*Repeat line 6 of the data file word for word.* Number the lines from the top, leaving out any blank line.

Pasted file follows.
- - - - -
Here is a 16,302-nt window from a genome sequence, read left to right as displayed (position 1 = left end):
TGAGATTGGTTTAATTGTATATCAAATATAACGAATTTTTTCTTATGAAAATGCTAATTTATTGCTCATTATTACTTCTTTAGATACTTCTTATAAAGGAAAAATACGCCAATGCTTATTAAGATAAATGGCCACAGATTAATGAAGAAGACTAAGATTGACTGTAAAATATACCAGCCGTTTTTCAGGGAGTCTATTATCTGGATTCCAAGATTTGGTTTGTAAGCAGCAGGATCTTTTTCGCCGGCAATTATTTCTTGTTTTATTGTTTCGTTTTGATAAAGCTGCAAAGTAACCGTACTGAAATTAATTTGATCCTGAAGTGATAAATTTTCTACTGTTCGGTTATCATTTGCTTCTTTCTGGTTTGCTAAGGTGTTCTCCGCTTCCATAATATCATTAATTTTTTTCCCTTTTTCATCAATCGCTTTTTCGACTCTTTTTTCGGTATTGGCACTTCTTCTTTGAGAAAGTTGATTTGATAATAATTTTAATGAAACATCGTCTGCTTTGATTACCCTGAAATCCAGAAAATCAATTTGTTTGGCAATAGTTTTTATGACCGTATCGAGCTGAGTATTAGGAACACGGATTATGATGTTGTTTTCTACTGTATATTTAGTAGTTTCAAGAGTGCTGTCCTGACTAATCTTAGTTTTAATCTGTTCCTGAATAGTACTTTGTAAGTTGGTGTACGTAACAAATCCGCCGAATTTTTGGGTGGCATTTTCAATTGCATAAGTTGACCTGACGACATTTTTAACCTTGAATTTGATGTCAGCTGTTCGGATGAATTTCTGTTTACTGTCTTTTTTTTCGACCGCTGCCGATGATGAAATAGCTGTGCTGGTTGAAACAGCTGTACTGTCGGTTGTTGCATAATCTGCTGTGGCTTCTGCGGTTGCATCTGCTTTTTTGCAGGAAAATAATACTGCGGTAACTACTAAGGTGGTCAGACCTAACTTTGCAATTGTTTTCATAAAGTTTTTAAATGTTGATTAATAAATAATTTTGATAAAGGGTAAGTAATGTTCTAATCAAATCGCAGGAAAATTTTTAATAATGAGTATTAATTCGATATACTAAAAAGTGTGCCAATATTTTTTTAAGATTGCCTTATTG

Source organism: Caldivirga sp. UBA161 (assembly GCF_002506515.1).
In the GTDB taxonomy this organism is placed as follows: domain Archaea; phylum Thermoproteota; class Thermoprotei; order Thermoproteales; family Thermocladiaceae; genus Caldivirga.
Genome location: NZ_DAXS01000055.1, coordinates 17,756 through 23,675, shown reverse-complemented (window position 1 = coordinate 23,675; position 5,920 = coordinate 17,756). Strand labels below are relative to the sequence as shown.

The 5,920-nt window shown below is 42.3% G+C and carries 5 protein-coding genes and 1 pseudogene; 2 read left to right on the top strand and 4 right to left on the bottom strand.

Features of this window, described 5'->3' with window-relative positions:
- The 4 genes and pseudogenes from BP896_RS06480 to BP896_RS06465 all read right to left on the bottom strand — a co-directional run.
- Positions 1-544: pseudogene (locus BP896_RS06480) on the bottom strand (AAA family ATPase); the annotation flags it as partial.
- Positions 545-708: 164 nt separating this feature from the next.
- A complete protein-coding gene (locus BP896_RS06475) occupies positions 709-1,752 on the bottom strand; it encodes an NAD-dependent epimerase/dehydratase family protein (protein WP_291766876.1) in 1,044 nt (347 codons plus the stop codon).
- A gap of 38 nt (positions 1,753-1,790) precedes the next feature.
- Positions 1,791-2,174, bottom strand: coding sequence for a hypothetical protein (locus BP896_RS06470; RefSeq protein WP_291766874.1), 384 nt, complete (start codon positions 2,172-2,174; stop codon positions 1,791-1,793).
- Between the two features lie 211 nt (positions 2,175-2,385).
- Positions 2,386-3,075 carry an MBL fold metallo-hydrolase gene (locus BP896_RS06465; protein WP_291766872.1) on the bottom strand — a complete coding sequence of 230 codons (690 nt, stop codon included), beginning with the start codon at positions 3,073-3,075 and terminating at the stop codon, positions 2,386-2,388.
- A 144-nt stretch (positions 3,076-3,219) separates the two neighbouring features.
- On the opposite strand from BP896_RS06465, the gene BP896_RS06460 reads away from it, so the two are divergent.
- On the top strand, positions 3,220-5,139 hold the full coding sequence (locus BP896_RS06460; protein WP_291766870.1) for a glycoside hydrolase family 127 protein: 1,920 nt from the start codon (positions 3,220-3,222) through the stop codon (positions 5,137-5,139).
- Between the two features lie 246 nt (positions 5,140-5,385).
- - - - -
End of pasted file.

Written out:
The 5,920-nt window shown below is 42.3% G+C and carries 5 protein-coding genes and 1 pseudogene; 2 read left to right on the top strand and 4 right to left on the bottom strand.